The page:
Spazzkid is one of the artists at the forefront of this sub-genre movement of new electronic music. Bed squeaks, xylophones, video game sounds, and R&B influenced beat throbs. “I wouldn’t call it new” he corrects me. “It’s hard to describe it, I usually cop out and say ‘electronic pop’.” He thrives off of people questioning his genre as opposed to letting it freak him out. To him, genres can be limiting and at some point he wants to have the freedom to “make bangers”. Like most creatives, he listens to what he likes, then pulls bits and pieces into his own sound, for example 70’s and 80’s funk.
This yearning to not cease his exploration in sound is represented between his two released LP’s. “I was in my bedroom, I wasn’t playing a lot of shows. It was me kind of recording my thoughts and my feelings. At the time, that’s the kind of aesthetic I was really into. Very chill and relax.” That was how his first LP, Desire was conceived. After it released, he began receiving invitations to play live shows, and with this additional factor came the urge to create music that lent itself more to dance. Thus his next LP, Promise was born. It has an overall bouncier, more upbeat flavor to it.
As his music career began to form around having a physical audience, his relationship with a crowd began to have more meaning and depth. “I feel like when I make people move, I’m connected to them.” He likes to go into the crowd during sets to join the party and prepares his set in a way where he can change the vibe according to how the crowd is feeling. “I like looking people in the eye like, ‘do you like what you’re hearing? It’s important as an artist to read a crowd”. I mentioned his set at Echo Park Rising a few weekends ago that I attended and enjoyed. It makes him smile. “I remember thinking, ‘it’s 1am, should I still turn up or what’?” I assured him, that should never be the question.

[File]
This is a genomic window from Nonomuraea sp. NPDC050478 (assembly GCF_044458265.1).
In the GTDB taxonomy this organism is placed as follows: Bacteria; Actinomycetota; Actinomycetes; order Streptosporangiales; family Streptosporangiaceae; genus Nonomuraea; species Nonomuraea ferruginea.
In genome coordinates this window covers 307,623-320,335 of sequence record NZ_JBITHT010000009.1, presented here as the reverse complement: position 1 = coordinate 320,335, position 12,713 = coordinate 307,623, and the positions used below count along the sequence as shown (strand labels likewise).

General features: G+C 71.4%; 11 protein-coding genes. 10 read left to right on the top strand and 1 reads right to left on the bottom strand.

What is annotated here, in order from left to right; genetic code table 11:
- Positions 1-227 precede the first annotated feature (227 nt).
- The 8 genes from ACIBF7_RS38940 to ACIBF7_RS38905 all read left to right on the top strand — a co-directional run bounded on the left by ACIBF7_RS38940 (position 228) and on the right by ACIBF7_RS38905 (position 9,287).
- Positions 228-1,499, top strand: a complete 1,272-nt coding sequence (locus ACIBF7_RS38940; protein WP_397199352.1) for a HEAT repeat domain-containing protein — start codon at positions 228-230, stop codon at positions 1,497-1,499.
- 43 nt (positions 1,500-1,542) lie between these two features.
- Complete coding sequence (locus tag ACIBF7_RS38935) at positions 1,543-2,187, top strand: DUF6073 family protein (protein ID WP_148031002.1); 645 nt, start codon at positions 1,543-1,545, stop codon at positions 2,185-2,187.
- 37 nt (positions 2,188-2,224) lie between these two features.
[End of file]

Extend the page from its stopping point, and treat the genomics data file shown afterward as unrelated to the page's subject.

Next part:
Having an audience for some can also mean grasping the opportunity to shed light on something that you believe in. I asked if there was anything deeper he aspired to accomplish with his role in music beyond putting it out and touring. He nodded quietly and took a few beats to answer, his mood transitioning from thinking about making people dance. “Being a minority in this whole electronic scene kind of fuels me. You don’t really see a lot of Filipinos or Asian people doing this stuff. I’m happy to represent that. I’m for more minorities in the media..in the music.” He admitted that it isn’t something he is very outspoken about but that it definitely means a lot to him and that he feels it. “I want to primarily be known as a musician, not as an activist, but…dude, I grew up punk, I can’t help but be political. I can’t help but feel all these thing about certain issues.”
When Spazzkid is not making music and playing shows, he’s dreaming about collaborating with one of his favorite artists, Flying Lotus, cooking (and appreciating) asian cuisine, tweeting, taking portraits, and watching Anime. He hopes to possibly start a collective and work with more filmmakers with visuals and scoring.
If people are thinking of pursuing something creative, they should just go for it. As much as you can be real to yourself. It’s a hard thing to do.
Spazzkid goes on tour with Daedelus starting in October! Listen to some of his tracks and watch his new music video for Truly via THUMP here!